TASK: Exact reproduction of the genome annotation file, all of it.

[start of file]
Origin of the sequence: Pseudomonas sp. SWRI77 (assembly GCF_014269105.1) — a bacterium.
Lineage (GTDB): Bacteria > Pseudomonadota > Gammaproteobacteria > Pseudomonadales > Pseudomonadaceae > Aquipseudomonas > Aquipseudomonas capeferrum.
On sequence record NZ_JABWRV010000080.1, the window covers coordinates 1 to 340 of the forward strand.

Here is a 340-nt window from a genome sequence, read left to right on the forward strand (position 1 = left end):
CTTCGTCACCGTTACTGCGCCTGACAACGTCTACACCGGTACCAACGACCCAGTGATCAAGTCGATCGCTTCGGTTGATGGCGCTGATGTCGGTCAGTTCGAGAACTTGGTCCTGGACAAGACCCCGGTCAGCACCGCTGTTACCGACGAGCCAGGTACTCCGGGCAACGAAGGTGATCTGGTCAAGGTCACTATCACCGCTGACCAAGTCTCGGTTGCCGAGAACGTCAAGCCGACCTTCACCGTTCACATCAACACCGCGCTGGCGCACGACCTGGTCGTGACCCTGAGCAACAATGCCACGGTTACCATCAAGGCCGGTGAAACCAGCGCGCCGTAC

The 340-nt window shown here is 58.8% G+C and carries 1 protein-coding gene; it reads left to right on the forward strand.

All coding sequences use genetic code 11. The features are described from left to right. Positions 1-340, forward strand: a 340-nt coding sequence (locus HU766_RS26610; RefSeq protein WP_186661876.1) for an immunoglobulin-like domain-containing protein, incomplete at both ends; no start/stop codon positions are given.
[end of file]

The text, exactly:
Origin of the sequence: Pseudomonas sp. SWRI77 (assembly GCF_014269105.1) — a bacterium.
Lineage (GTDB): Bacteria > Pseudomonadota > Gammaproteobacteria > Pseudomonadales > Pseudomonadaceae > Aquipseudomonas > Aquipseudomonas capeferrum.
On sequence record NZ_JABWRV010000080.1, the window covers coordinates 1 to 340 of the forward strand.

Here is a 340-nt window from a genome sequence, read left to right on the forward strand (position 1 = left end):
CTTCGTCACCGTTACTGCGCCTGACAACGTCTACACCGGTACCAACGACCCAGTGATCAAGTCGATCGCTTCGGTTGATGGCGCTGATGTCGGTCAGTTCGAGAACTTGGTCCTGGACAAGACCCCGGTCAGCACCGCTGTTACCGACGAGCCAGGTACTCCGGGCAACGAAGGTGATCTGGTCAAGGTCACTATCACCGCTGACCAAGTCTCGGTTGCCGAGAACGTCAAGCCGACCTTCACCGTTCACATCAACACCGCGCTGGCGCACGACCTGGTCGTGACCCTGAGCAACAATGCCACGGTTACCATCAAGGCCGGTGAAACCAGCGCGCCGTAC

The 340-nt window shown here is 58.8% G+C and carries 1 protein-coding gene; it reads left to right on the forward strand.

All coding sequences use genetic code 11. The features are described from left to right. Positions 1-340, forward strand: a 340-nt coding sequence (locus HU766_RS26610; RefSeq protein WP_186661876.1) for an immunoglobulin-like domain-containing protein, incomplete at both ends; no start/stop codon positions are given.